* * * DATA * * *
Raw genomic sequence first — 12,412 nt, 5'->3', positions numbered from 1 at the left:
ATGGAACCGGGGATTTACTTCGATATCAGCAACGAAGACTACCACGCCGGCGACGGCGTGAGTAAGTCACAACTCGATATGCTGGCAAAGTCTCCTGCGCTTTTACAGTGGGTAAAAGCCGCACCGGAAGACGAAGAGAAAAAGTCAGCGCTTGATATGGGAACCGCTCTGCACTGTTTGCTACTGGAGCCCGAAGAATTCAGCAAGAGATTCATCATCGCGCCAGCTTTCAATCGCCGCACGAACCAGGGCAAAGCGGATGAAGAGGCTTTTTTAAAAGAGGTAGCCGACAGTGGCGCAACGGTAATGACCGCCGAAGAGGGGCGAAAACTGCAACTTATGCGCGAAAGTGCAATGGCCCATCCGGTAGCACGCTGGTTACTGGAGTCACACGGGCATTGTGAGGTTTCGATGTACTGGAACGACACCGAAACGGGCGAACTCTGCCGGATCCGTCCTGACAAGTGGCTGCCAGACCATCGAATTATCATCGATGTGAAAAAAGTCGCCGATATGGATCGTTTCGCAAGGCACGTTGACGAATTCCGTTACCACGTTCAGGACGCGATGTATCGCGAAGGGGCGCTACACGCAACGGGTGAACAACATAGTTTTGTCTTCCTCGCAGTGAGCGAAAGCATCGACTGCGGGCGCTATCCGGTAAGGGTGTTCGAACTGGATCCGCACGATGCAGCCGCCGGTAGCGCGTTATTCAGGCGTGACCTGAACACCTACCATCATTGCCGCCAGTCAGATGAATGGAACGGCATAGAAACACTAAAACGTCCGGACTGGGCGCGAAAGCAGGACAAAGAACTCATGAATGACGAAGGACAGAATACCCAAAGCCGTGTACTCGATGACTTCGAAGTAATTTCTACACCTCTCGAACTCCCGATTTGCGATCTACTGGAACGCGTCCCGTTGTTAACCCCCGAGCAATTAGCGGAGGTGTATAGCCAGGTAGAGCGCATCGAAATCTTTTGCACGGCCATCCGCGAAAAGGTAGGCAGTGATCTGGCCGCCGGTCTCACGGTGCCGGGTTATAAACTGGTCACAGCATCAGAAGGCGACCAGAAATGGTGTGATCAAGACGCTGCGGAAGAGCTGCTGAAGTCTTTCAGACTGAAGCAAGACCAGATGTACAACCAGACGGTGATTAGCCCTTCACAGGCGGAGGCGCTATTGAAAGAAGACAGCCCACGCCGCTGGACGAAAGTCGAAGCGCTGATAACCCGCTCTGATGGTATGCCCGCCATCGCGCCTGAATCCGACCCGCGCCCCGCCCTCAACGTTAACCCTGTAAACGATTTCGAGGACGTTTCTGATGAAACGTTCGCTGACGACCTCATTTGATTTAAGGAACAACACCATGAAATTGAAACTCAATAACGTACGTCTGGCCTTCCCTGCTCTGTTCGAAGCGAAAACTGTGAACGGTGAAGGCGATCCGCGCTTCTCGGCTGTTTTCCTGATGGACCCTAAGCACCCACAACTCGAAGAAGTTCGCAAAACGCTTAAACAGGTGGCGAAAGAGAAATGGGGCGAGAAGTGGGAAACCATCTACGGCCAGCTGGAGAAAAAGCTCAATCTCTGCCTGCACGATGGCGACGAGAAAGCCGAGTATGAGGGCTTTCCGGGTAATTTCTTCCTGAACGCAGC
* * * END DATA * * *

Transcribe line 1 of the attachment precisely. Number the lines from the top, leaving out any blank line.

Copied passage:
Raw genomic sequence first — 12,412 nt, 5'->3', positions numbered from 1 at the left: